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Neuronal Diversity and the Thalamus
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Wherefore art thou Consciousness

        "Attentional" neural network modeling is based on assemblies of identical neurons doing whatever it is that such assemblies might do, in a largely mathematical sense.  Although there are many wrinkles of interest within this research landscape (see work by J. Jose, R. Deth, J. Freedman; all at NU), the bottom line is that none of this will ever explain thought or consciousness, because I maintain that the mammalian CNS is far more complex and that mental language is an evolutionary by product of NPD -- neuronal phenotypic diversity.
       The simplest vertebrate animals (e.g. larval zebrafish) are likely to have thousands of distinct neuronal cell types.  Humans are likely to have tens of thousands or millions or more distinct cell types.  Why does this matter?  Each cell type constitutes a distinct computation.  If our "mysterious flame" blossoms each morning as a result of peculiar patterns of neural activity, is not the neural basis of this flame-igniting process important?
      One point of Kurzweil's that stuck with me (AoSM) was a conversation where humans were surprised to learn that cortex performed many hundreds of distinct neural computations.  This is in sharp contrast to the view of Mountcastle and Hawkins (and perhaps Markram) that we have one basic cortical module and that it will operate on light or sound or language or motor control or whatever inputs it happens to be given.  Chuck Stevens calculated NPD in a cortical module at 300 distinct cell types, including a built-in reduction by a factor of ten, perhaps because the number 3000 might be ridiculed (my spec here).  Great NPD yield great computational diversity, by any reasonable analysis, I do expect.  But the big question is this: does consciousness have anything to do with NPD?  If it is a function of computational complexity, then it might depend directly on NPD and this might be something important: something that distinguishes us from 500-node clusters of Xeon processors.
        This reintroduces a parallel wrinkle: compaction of information into the neural code, aka Eric Baum.  Great NPD allows one to compress large amounts of information into our DNA, i.e. into the process that orchestrates the developmental appearance and wiring of diverse cell types into discrete computational structures.  The larval zebrafish with its 150,000 neurons contains such compact descriptions of the world, as Baum might say.  The first time it sees a paramecium, it knows to track it and eat it and it knows how to track it and eat it, employing a very sophisticated sequence of locomotor maneuvers (Borla et al., 2002; McElligott and O;Malley, 2005).   The much larger adult zebrafish brain enables a vastly more acrobatic display of locomotor behaviors, as well as sleeping and waking.  There is no reason to suppose that it lacks consciousness, i.e. conscious experience of its world, with the sensory stream, prior experience and instinct guiding its behavior in exactly the same way as these 3 items control our behaviors.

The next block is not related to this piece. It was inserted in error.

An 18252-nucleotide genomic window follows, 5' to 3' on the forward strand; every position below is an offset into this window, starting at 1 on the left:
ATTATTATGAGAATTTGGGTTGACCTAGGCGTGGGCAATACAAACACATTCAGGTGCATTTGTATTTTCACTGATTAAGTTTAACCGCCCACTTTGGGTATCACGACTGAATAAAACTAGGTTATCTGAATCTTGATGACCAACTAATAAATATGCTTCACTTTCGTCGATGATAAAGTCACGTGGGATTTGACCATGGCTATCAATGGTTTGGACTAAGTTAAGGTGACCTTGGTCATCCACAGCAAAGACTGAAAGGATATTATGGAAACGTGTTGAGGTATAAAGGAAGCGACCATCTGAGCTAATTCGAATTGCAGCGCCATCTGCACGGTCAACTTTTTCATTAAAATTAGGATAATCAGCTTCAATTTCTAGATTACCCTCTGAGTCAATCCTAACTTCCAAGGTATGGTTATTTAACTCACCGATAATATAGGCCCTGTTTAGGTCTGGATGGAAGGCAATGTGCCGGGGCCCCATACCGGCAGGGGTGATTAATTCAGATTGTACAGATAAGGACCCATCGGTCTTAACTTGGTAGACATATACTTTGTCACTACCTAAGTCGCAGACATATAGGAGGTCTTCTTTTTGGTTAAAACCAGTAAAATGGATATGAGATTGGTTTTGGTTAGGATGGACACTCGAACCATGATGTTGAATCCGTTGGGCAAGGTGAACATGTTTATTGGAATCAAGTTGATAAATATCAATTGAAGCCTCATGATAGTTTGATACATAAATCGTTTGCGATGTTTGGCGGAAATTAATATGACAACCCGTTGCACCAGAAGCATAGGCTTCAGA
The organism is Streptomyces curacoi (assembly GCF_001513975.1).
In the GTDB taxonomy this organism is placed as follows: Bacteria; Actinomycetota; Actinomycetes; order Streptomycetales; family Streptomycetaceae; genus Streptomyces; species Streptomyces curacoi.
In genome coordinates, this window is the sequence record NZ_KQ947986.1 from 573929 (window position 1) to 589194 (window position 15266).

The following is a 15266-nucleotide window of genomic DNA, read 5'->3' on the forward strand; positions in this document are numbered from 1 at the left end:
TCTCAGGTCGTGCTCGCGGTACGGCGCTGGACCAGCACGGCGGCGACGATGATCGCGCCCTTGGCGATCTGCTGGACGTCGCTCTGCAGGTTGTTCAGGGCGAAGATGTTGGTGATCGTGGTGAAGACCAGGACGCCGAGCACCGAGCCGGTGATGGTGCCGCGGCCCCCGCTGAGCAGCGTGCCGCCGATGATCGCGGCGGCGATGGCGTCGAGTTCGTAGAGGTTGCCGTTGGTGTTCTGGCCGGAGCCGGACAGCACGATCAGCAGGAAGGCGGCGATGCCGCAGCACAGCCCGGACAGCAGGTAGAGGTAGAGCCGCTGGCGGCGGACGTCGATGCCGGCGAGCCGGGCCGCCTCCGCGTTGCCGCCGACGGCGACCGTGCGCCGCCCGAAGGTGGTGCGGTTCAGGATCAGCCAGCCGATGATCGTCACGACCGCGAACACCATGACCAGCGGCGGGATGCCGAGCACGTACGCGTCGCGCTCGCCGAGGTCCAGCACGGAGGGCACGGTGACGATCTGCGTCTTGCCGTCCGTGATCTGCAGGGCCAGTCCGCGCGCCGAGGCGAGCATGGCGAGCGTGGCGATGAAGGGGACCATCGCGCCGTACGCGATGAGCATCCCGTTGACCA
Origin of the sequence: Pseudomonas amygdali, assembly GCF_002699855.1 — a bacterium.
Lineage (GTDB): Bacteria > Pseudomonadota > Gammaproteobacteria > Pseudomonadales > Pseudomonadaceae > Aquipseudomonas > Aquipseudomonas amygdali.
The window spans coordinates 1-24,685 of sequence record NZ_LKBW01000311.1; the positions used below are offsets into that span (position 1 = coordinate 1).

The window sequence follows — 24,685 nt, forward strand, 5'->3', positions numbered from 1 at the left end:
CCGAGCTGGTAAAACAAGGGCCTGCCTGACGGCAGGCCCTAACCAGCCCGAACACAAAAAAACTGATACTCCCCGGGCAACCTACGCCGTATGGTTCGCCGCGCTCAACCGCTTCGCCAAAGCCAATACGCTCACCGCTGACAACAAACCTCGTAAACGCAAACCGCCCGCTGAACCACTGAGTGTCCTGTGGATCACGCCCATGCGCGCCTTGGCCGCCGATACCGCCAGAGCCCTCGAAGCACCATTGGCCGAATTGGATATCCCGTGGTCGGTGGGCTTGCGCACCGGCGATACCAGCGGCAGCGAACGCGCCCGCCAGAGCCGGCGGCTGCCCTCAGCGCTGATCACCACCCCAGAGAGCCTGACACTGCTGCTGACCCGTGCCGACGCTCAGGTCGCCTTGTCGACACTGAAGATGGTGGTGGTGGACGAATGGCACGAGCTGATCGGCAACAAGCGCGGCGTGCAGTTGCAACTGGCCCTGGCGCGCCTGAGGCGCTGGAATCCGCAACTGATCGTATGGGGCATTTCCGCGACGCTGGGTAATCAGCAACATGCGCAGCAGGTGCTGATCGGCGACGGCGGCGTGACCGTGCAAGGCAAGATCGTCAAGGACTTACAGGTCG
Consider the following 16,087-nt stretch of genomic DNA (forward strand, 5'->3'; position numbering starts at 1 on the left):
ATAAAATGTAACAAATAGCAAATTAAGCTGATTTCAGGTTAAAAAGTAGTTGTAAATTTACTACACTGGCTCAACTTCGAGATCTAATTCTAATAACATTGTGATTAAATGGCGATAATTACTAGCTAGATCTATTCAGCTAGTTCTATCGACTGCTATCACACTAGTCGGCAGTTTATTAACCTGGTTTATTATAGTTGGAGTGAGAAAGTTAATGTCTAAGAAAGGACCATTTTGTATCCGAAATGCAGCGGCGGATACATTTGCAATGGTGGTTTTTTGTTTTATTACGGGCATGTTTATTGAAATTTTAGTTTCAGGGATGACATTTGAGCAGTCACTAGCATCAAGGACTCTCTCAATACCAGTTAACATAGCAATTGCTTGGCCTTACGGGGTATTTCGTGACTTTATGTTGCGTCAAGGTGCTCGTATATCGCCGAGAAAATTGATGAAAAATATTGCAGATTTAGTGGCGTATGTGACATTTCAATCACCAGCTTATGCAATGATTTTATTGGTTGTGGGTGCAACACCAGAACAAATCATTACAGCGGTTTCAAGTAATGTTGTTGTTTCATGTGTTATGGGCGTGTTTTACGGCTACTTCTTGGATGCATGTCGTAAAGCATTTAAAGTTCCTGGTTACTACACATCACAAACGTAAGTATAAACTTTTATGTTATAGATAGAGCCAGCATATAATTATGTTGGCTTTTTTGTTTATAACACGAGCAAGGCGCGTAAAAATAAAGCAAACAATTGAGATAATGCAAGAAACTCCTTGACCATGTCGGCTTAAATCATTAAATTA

From this 2 opposing ideas emerge: (1) consciousness does not require great complexity or great NPD (consistent with zebrafish consciousness) vs. (2) a big requirement for massive computational complexity (in e.g. humans and chimps), such that lower vertebrates do not have "the right stuff" to ignite the mysterious flame.  This is a critical question in regards to the emergence of CDEs (conscious digital entities), because the less stringent the requirements for consciousness, the sooner we expect to see it attained in silico. On the other hand, if we can define a modest, precise set of architectures and layouts that are essential for mammalian consciousness, that will provide a guide for constructing CDEs such that they will be here soon. 
    I have seen the problem and it is We.
misc notes: extreme npd requires extreme genetic control, if the dvlpmntl process is to produce both distinct cell types and mechanisms needed to assemble them into precise neural architectures that operate in an extremely adaptive, i.e. fxlly advantageous fashion. This all fits very well with Baum's Gaiae-computational mother hypothesis where the information from trillions of trillions of natural selection events is compacted into a small string of ATGCs.

4th Millenium